January 25, 2006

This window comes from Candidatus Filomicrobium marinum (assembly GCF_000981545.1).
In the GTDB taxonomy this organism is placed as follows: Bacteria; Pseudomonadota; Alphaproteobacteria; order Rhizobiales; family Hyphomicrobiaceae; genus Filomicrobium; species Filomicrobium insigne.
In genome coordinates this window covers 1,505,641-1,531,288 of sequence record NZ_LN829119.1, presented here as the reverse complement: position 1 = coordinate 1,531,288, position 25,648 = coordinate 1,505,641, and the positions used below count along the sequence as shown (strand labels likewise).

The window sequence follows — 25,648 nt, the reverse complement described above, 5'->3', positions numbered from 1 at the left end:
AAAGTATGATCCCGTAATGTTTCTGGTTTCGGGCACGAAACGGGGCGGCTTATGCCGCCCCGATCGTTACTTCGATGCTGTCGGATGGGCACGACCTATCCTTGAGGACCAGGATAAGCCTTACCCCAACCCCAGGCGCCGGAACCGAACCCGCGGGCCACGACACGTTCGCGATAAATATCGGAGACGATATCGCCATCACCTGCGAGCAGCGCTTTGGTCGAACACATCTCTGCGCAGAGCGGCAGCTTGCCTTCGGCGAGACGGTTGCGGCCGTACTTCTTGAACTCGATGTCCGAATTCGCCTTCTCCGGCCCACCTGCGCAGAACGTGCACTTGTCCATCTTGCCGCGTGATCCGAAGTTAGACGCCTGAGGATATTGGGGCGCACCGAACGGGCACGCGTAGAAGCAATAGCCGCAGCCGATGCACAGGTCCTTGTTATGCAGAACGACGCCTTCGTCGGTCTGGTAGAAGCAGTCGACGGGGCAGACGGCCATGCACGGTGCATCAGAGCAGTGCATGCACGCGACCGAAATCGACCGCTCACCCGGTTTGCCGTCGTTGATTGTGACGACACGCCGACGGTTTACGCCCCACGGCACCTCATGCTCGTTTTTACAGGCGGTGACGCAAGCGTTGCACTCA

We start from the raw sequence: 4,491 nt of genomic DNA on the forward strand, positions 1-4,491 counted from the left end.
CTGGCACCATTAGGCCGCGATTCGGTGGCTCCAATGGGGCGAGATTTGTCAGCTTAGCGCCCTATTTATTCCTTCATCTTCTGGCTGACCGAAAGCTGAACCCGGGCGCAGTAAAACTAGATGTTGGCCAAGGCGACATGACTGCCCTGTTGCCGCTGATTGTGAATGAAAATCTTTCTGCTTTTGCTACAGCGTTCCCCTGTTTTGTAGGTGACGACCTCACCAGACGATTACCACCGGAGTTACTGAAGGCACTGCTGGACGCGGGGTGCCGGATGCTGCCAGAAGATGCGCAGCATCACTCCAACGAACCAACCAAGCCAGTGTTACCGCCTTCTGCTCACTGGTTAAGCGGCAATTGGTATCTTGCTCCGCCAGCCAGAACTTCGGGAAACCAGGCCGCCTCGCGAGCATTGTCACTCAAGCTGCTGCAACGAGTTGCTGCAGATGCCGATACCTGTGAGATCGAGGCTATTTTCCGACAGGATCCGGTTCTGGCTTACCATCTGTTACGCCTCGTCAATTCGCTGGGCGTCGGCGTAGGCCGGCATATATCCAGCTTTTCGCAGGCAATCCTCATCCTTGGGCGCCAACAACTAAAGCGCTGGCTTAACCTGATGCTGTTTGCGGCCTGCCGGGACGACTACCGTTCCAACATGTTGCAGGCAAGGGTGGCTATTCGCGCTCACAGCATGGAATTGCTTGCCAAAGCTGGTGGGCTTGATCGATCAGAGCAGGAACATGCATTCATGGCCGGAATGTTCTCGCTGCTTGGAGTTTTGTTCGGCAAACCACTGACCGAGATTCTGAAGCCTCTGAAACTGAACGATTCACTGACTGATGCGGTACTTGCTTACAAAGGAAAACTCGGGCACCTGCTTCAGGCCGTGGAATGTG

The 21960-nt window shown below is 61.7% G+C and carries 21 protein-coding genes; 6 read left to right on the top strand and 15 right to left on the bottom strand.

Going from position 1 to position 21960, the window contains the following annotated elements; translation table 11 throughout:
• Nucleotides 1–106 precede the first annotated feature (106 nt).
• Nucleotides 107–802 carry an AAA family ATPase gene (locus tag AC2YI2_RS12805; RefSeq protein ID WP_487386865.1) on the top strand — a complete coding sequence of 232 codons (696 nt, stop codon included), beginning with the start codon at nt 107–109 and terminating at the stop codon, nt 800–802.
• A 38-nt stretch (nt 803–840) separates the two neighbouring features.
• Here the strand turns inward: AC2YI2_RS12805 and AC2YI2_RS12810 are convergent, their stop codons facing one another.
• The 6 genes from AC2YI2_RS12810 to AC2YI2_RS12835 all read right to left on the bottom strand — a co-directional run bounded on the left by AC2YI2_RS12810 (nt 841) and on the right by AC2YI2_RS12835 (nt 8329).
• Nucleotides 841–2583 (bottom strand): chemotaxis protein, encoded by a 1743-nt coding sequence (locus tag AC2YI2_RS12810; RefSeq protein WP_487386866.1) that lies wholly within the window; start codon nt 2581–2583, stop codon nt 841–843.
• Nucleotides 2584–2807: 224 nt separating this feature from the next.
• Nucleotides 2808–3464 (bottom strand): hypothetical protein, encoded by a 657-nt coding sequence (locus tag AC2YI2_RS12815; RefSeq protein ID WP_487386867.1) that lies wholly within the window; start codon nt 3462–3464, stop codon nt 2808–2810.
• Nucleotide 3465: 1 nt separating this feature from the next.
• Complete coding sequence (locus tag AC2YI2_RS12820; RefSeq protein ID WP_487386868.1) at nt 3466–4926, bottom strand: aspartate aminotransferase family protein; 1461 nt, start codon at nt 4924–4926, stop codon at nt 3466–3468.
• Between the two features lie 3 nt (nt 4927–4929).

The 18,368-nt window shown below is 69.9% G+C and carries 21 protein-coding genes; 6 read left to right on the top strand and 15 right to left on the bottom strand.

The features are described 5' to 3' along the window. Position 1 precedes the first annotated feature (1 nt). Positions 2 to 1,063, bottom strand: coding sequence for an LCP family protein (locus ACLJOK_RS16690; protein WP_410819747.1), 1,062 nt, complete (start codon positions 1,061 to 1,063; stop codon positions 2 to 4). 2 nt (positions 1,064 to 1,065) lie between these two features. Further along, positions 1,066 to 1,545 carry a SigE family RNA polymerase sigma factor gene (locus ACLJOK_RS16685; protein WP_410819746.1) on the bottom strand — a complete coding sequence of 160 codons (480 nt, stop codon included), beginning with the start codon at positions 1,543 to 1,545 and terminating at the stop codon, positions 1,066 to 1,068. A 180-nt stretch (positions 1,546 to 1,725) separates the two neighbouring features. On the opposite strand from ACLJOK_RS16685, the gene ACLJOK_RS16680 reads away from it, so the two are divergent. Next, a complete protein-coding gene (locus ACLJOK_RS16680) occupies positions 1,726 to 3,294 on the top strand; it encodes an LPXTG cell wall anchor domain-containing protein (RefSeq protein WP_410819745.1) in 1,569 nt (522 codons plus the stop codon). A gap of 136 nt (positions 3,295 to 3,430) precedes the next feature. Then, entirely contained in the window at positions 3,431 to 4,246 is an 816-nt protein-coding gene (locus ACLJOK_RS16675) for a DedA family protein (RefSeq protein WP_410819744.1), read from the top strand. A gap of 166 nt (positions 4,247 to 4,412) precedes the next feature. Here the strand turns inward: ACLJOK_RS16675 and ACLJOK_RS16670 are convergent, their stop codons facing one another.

I moved from Pennsylvania to California in 1980, meaning that I've lived nearly 3,000 miles away from my immediate family for almost exactly one half of my life. In that time, I've returned to my home state only once, upon the death of my father, and then only for a matter of days. One might speculate that I do not like my family or that something came between us that has perhaps made it painful for me to spend time with them. Nothing could be further from the truth. Anyone who has come to know me in anything more than the most casual sense over the last 26 years will tell you that I speak of my family proudly and often. Siblings, uncles, aunts, cousins, I tell fond stories about all of them, frequently. From family vacations to apple-butter making picnics of my childhood. Sometimes, when I listen to people tell stories of their own families, I worry self-consciously that I sound like I'm bragging about mine. I hear such horror stories of dysfunctional parent/child relationships and petty jealousies or outright hatred between siblings, that it makes me wonder how those people manage to find any sort of meaning to their existence. How can someone exposed to such things while growing up ever achieve a functional, loving relationship with anyone? And that's just considering dysfunctional family units. It's even more common, in California at least, that the family unit dissolves into divorce during early childhood, leaving two bitter parents, each trying to impress their own hatred toward an alienated spouse on the children. Some childhoods may involve two or more step-parents. Remember how the wicked ones in children's fairy-tales were always step-parents? There seems to have some basis in reality for that.